- Measuring amplifier
- External measuring amplifier LVDT
- Good to know
External measuring amplifier LVDT - application with inductive sensor
Inductive displacement transducers with probe, return spring, rod end bearings or loose core
Output signals from inductive sensors are converted extremely reliably with our LVDT measuring amplifiers. All common analogue signals are made available at the output. The measuring amplifiers, which are all equipped with a Phoenix housing, are designed for mounting on a mounting rail.
Compared to half-bridge circuits, LVDTs have the advantage that the LVDT coil is wound in such a way that mechanical length changes of the coil due to temperature changes are largely compensated.
An LVDT displacement sensor consists of a corrosion-protected, magnetically shielded hollow body, a primary coil (primary winding), two secondary coils connected in series (secondary winding) and a soft iron core (iron-nickel alloy with high magnetic permeability) . The push rod can be moved axially within the hollow body without contact via a coil, using the inductive measuring principle as a "linear variable differential transformer": LVDT.
The primary winding is typically supplied with an AC voltage of constant frequency (excitation voltage or primary voltage) in the range of 1-10 kHz. Depending on the position of the soft iron core, this alternating voltage is induced in the secondary coils of the two secondary windings connected in series in opposite phase.
If the soft iron core is exactly in the middle of the secondary coil, the magnetic field of the secondary coil is cancelled out and the output voltage is 0 V. If the soft iron core is axially displaced, the induced voltage is directional. The voltage on one secondary coil increases steadily while the voltage on the other secondary coil decreases steadily.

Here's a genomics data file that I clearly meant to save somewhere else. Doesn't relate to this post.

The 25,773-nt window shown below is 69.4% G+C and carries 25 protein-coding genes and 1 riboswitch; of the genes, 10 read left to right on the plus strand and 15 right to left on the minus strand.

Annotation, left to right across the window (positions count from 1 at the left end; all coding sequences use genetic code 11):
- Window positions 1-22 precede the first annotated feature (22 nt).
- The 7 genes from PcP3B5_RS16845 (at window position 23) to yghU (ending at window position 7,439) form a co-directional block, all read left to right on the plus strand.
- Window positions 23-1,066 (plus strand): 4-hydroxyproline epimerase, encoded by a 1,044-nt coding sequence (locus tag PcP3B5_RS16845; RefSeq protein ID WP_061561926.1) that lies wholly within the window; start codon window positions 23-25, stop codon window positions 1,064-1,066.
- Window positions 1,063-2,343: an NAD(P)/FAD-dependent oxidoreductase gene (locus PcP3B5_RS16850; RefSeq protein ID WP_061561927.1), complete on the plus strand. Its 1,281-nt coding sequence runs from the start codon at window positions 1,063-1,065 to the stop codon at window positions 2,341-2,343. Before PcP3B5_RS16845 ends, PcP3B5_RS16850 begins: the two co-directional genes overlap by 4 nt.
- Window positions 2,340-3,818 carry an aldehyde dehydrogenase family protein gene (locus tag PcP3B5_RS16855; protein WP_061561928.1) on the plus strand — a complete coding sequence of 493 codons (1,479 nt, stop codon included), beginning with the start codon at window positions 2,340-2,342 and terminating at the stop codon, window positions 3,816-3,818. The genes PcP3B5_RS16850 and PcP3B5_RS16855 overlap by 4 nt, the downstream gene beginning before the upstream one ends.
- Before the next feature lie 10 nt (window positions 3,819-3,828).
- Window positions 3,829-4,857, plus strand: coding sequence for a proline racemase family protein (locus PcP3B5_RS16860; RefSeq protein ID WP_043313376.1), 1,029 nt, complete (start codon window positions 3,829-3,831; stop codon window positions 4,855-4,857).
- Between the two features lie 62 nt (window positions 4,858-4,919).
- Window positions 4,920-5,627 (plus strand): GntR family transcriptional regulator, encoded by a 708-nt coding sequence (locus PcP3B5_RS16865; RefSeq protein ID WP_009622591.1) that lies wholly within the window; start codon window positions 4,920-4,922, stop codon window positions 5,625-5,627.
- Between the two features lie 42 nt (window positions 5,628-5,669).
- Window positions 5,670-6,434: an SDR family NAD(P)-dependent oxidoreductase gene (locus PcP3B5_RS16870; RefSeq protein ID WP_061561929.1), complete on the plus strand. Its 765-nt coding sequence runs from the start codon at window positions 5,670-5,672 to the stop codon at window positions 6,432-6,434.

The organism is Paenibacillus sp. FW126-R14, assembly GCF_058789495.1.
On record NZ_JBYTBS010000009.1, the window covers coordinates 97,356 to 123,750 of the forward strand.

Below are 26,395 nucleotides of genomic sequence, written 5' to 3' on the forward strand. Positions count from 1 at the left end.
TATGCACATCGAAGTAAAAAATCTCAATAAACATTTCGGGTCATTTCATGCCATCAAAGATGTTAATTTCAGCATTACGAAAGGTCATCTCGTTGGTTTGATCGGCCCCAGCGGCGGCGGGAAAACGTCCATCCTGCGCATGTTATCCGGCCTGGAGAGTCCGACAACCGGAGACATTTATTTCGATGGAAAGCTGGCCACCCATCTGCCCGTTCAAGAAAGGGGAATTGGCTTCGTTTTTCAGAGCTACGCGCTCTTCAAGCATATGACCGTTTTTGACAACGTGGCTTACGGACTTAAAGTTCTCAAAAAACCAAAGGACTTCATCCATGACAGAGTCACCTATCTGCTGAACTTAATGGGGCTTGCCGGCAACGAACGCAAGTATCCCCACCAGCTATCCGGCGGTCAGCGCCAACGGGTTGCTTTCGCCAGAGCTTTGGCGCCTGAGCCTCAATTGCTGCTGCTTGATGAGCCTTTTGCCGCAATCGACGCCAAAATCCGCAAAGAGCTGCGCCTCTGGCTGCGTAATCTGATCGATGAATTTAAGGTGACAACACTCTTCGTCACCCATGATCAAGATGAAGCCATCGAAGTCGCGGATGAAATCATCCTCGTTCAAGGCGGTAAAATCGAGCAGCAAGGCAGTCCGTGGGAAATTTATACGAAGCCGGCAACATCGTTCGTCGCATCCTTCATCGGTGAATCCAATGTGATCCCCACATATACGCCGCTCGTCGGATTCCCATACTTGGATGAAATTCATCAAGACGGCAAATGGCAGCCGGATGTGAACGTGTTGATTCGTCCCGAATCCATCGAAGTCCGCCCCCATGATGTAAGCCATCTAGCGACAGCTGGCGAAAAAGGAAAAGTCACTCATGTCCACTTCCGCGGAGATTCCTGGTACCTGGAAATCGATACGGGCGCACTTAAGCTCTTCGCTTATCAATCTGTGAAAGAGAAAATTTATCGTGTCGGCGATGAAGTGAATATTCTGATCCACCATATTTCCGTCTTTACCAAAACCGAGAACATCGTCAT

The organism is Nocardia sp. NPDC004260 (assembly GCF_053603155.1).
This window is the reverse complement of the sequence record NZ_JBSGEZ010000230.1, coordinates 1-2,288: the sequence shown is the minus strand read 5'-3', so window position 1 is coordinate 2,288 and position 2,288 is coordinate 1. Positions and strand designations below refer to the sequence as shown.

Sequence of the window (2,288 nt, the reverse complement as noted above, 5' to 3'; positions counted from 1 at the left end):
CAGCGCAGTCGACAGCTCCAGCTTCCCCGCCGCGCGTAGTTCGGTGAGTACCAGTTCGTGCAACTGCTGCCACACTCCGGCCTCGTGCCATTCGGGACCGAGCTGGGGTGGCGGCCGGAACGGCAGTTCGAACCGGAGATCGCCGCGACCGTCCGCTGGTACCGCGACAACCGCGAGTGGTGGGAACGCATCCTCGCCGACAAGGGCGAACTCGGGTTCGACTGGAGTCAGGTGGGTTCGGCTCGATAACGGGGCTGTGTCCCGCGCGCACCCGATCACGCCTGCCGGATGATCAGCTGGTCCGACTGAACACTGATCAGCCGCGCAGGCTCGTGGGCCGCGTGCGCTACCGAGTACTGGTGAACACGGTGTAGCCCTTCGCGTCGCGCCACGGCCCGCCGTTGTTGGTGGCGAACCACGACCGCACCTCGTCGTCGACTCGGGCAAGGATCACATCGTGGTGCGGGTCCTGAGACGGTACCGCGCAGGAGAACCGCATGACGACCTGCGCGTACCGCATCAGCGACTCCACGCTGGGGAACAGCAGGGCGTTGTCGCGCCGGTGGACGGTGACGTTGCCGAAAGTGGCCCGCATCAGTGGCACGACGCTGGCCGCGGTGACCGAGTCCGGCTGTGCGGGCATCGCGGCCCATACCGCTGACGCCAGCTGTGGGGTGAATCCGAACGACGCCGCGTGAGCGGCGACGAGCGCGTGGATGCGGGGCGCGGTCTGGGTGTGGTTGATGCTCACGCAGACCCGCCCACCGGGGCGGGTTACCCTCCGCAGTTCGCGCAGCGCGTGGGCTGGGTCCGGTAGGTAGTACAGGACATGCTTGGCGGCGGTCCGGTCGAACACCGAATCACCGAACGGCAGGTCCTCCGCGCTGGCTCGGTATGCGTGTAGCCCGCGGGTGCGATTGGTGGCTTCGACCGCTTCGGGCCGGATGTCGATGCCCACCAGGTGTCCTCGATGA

An LVDT is a differential transformer that is operated with an alternating voltage (AC) and also produces an alternating voltage (AC) as an output signal. For versatile output signals, inductive displacement transducers are supplied with corresponding evaluation electronics such as IMA2LVDT or integrated measuring amplifier electronics. The latter consists of an oscillator for generating the excitation voltage, a demodulator, a difference former and an output amplifier with filter. Due to the different output voltage ranges that can be realised, displacement transducers can be easily adapted to a wide variety of measuring, control and regulating devices. The voltage ratio is differentially evaluated by the electronics and usually converted into a standardised output signal (0...10 V, 4...20 mA, etc.). LVDT sensors have very good linearity within the specified measuring range. Supply voltage - output voltage: For inductive systems with external amplifiers, an input voltage of 10 VRMS from 500 Hz to 5 kHz is required. DC-DC types are normally fixed at ±15 V or 24 V DC.
However, if, for example, a potentiometric displacement transducer has a DC power supply and further processing electronics for the DC measurement signal, the inductive displacement transducer has DC electronics that can generate and convert AC voltages in the transducer circuit (oscillator). Feedback of the measuring signal to a DC voltage (demodulator) as schematically shown in sketch 2. The displacement transducer DG is supplied with a DC voltage of ±15 V or 24 V, 0..5 V / ±5 V / 0..10 V / ±10 V / 0..20 mA / 4..20 mA . As a measured value at the output.
|Article No.||Feature/Option||Images||3D||Data sheet||Order||Wishlist|
|IMA2LVDT||For inductive displacement sensors||Order|